Inflection Point: Changes Coming to Notorious ROB

I began writing Notorious ROB on January 16, 2008, with Hello World:

I like blogging, from time to time. Since I am now working at a company that doesn’t have enormous legal departments and such wanting to look over my shoulders about what I do in my personal time, on my personal blog, I can get into things that interest me — and likely only me.

Most of those topics are going to be in marketing, the web, and real estate. However it happened, I ended up in the anachronistic real estate industry as a technology/marketing guy. So be it.

God only knows I’ve got opinions coming out the ear.

In the 14 years since that day, I have written over 1,500 posts, many of them as long as novellas, and most of them on the residential real estate industry in the U.S. and Canada.

I’ve had a great time writing them, learned a great deal researching them, and learned what I think about a topic (and how that thinking evolves) from reading what I’ve written. And I have been incredibly blessed with your attention over the years. I have even managed to kind of live up to the name of the blog, by gaining a bit of notoriety within the real estate industry.

I like to think that I’ve helped you along this journey as well, as we tackled some difficult topics, some heavy-duty analysis, in-depth, no-bullshit, no-agenda thinking about ideas and issues in the industry. I know I’ve had some impact on things like MLS policy, evaluation of different companies in our space. And best of all, I’ve made some true friends in and out of real estate as a result of this blog.

With all that being said, it is time for a change.

Let me explain.

Why I Write

When I began Notorious ROB, it was intended purely as an outlet for a frustrated writer. I wrote about whatever happened to interest me, and since I was working in real estate and part of the nascent, I wrote about real estate. Because I had a marketing and technology background, I wrote a lot about marketing, social media, and blogging.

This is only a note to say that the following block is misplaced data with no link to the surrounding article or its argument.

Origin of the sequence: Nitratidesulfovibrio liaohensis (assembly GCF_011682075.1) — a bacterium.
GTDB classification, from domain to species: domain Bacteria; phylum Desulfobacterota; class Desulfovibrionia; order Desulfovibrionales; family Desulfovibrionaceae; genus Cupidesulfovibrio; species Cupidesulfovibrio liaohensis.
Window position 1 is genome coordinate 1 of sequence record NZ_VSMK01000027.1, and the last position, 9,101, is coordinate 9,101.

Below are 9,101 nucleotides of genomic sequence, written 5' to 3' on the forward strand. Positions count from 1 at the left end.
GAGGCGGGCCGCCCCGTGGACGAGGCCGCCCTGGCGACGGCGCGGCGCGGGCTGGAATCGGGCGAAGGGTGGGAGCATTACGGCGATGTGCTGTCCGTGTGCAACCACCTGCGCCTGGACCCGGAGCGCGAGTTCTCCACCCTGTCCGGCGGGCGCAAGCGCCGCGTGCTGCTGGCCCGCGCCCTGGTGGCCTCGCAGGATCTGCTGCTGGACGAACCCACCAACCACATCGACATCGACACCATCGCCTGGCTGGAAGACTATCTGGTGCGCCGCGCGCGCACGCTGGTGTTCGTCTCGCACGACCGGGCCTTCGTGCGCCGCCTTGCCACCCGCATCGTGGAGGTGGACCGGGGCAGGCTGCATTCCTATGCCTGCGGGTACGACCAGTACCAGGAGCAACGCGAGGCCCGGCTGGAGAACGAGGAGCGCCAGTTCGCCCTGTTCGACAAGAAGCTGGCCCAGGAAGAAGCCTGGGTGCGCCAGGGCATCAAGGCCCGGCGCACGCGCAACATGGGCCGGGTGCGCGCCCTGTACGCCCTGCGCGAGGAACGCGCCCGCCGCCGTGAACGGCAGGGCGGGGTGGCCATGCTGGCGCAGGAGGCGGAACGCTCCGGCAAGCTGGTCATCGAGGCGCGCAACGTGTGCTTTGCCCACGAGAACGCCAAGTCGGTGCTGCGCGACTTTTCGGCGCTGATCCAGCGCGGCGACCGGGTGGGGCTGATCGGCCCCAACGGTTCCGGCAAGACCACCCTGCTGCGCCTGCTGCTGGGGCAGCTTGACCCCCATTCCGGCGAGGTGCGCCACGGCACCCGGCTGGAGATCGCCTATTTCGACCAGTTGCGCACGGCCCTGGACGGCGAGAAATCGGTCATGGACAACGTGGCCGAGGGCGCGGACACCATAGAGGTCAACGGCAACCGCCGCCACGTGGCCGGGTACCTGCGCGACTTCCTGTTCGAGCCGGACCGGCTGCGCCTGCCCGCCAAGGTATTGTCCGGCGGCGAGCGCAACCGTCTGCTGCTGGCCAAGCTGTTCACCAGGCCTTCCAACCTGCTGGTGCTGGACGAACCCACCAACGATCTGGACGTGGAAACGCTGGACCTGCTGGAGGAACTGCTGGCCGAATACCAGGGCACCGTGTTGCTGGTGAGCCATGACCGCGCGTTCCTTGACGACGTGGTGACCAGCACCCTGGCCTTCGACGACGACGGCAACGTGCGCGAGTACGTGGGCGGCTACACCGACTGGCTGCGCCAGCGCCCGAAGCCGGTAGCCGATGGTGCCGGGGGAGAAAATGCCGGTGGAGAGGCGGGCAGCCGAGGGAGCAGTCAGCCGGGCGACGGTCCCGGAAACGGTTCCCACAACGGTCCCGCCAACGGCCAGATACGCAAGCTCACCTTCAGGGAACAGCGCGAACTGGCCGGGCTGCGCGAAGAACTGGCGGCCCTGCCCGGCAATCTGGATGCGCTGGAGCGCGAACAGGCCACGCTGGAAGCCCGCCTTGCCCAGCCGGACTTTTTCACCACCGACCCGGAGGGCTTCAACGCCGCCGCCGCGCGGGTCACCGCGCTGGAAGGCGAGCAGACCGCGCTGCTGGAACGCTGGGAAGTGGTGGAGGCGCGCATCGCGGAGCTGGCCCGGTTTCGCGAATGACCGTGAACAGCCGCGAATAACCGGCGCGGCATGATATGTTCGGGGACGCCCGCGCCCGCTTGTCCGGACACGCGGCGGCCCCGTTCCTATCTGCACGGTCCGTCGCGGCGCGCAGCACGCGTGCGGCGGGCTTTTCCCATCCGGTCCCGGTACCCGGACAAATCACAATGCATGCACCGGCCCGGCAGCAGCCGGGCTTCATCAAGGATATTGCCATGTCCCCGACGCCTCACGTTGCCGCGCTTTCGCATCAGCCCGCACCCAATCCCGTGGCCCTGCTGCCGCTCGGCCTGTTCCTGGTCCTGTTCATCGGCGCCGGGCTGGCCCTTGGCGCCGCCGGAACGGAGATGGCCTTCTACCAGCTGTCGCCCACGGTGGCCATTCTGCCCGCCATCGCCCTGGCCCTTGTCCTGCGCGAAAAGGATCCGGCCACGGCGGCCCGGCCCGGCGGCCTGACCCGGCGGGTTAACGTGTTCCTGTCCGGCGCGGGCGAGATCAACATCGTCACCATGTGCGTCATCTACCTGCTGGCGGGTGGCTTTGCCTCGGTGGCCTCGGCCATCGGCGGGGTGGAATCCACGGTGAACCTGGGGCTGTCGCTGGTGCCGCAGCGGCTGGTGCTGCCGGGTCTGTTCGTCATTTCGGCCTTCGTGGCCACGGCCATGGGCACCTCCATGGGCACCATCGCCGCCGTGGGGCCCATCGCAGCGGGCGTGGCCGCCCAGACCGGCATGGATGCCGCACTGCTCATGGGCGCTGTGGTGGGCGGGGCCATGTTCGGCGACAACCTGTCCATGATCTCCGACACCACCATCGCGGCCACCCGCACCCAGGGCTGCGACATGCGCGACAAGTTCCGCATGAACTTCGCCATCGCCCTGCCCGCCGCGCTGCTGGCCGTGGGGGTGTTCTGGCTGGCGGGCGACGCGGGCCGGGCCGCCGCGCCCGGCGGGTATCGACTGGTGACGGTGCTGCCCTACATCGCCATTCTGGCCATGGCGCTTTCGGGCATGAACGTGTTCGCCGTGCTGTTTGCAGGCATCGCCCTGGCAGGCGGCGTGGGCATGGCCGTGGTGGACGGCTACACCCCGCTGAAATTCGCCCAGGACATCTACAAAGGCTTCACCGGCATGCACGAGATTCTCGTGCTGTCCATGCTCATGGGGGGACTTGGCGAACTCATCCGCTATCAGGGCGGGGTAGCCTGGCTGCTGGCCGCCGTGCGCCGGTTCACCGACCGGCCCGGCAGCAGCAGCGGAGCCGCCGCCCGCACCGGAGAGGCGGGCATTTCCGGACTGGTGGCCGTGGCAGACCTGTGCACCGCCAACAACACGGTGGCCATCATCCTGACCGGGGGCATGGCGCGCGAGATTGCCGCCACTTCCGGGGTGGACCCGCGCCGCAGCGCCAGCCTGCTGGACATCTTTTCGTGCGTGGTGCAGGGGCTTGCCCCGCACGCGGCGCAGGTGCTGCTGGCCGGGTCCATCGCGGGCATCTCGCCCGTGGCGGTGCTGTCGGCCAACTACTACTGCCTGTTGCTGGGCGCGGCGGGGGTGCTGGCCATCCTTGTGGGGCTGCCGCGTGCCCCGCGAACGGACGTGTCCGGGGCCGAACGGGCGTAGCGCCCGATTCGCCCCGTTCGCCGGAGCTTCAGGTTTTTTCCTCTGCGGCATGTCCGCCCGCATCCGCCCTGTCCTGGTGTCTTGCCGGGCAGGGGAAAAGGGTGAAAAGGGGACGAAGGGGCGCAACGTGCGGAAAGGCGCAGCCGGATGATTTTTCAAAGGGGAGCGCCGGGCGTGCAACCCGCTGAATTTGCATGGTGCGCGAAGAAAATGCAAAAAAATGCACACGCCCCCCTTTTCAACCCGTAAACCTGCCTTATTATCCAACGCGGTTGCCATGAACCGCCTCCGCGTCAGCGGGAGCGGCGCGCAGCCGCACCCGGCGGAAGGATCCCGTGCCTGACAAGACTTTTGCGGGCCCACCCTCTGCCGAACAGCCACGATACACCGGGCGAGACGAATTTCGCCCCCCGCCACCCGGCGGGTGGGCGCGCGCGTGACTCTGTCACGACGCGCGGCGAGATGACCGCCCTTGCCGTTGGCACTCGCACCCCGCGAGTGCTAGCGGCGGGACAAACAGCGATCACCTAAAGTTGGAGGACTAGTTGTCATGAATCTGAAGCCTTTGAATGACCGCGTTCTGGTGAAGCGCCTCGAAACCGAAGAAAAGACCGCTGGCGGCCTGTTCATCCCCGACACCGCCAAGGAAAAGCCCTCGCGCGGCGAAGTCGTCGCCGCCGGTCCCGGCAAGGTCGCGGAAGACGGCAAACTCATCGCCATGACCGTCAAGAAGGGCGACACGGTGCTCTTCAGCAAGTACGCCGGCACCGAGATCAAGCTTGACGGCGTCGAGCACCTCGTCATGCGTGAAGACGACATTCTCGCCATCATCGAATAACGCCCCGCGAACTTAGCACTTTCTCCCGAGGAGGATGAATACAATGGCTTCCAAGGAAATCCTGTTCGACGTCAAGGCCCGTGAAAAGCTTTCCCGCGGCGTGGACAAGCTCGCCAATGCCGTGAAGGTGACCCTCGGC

This blog got me in some hot water with my then-employer as well, from time to time, but it also opened up a whole new world of friends, colleagues, and challengers.

I kept at it, partly because I needed an outlet for writing, but in major part because I truly love many of the people in this crazy industry.

I’ve told this story from time to time, but I think it’s worth retelling.

Alan, The Broker

I began my career in real estate at a boutique commercial real estate firm buying airplane hangars, but it really didn’t get going until I joined Coldwell Banker Commercial at Realogy (called Cendant back then). I thought it was a cool job, and as a startup guy, I rather enjoyed the steady paycheck and health plans and such. As the Senior Director of Interactive Marketing & Technology, I helped build out the tech platform of CBC, but more importantly, I got to participate in the pitch meetings with potential franchisees.

What I quickly came to realize was that real estate was filled with some of the best, most genuine, salt of the earth people I had ever met. Being from an Ivy League school, having worked on Wall Street, in BigLaw, Dotcom 1.0 in the late 90s, and a brief stint in Hollywood… most of my exposure to people were other super-smart, super-driven, super-ambitious, and frankly, super-dysfunctional human beings. (I count myself in that number.) Seriously, there has to be something off with you to pull 100 hour work weeks and wear it as a badge of honor.

In real estate, I found men and women who were sharp businesspeople, who were smart and savvy, but there was and still is an essential humanity to the business that most of the people hold on to. This is the only industry where I’ve gotten handwritten thank you notes from clients who paid me to do work for them. And even when things didn’t work out, or there was disagreement, so many of the human interactions in real estate were fundamentally decent.